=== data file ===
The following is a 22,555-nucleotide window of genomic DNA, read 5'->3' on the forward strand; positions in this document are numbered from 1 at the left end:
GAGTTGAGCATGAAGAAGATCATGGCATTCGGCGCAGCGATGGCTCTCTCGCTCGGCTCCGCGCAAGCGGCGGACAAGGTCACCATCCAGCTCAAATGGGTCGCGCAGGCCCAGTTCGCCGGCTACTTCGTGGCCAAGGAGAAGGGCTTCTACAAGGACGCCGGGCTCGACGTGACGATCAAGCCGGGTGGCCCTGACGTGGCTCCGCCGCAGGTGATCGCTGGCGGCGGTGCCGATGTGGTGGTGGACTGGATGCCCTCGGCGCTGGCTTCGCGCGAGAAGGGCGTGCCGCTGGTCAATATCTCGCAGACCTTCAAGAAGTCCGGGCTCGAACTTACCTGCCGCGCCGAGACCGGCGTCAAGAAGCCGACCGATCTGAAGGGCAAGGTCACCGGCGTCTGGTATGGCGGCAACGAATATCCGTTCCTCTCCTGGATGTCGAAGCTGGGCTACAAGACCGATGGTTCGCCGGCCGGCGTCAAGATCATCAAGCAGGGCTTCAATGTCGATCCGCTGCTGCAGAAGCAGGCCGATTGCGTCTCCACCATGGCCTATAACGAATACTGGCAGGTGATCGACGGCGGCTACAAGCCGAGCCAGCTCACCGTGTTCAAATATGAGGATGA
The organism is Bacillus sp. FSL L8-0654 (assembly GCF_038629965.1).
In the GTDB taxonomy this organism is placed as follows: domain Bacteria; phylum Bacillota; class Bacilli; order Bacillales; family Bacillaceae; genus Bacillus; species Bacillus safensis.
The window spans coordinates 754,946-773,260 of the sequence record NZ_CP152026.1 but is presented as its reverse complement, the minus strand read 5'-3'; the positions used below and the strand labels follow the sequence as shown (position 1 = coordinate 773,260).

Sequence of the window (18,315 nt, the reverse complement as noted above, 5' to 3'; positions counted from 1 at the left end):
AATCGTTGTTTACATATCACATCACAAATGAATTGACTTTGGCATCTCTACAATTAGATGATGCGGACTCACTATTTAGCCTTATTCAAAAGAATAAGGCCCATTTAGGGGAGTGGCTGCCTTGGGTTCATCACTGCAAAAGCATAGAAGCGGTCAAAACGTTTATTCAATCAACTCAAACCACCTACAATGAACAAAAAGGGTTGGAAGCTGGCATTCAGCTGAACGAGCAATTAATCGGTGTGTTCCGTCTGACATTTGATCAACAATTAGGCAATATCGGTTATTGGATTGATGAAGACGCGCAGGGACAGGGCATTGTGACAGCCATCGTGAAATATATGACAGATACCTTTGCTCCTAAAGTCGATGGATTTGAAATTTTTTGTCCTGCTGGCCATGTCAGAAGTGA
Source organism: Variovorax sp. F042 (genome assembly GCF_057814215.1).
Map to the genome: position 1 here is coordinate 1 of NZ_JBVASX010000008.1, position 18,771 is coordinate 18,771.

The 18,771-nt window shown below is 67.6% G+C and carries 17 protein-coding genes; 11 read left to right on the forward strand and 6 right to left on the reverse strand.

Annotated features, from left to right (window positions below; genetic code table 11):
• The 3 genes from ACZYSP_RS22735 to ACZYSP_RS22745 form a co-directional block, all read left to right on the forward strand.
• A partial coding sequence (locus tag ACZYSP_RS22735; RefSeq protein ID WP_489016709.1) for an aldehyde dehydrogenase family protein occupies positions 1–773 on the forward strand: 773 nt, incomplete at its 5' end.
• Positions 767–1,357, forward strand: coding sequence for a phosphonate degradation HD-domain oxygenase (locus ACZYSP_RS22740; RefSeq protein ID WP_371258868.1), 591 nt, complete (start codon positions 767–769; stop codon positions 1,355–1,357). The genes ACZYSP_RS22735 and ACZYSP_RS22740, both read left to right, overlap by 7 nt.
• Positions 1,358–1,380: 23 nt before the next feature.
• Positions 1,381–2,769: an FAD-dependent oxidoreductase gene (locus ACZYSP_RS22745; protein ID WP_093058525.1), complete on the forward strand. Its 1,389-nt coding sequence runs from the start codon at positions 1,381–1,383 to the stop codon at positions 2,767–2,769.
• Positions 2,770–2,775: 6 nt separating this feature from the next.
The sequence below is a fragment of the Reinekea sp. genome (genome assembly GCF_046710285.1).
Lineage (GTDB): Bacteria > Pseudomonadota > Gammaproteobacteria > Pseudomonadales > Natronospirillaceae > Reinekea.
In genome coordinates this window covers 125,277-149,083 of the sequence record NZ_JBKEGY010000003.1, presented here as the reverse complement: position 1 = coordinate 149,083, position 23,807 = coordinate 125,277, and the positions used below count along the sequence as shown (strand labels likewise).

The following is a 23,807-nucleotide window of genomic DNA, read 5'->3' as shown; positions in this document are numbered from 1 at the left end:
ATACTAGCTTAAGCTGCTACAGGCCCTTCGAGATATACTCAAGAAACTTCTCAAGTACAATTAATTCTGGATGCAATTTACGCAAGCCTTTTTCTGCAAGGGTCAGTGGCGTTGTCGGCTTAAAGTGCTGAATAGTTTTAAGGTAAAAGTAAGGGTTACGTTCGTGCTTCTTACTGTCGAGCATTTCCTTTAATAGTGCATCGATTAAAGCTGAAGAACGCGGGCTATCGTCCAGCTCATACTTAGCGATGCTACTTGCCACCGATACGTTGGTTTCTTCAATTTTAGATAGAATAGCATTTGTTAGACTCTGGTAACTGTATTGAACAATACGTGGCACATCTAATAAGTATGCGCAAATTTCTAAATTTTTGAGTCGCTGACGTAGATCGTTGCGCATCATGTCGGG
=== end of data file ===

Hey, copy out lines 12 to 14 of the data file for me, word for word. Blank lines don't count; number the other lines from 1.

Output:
• The 3 genes from ACZYSP_RS22735 to ACZYSP_RS22745 form a co-directional block, all read left to right on the forward strand.
• A partial coding sequence (locus tag ACZYSP_RS22735; RefSeq protein ID WP_489016709.1) for an aldehyde dehydrogenase family protein occupies positions 1–773 on the forward strand: 773 nt, incomplete at its 5' end.
• Positions 767–1,357, forward strand: coding sequence for a phosphonate degradation HD-domain oxygenase (locus ACZYSP_RS22740; RefSeq protein ID WP_371258868.1), 591 nt, complete (start codon positions 767–769; stop codon positions 1,355–1,357). The genes ACZYSP_RS22735 and ACZYSP_RS22740, both read left to right, overlap by 7 nt.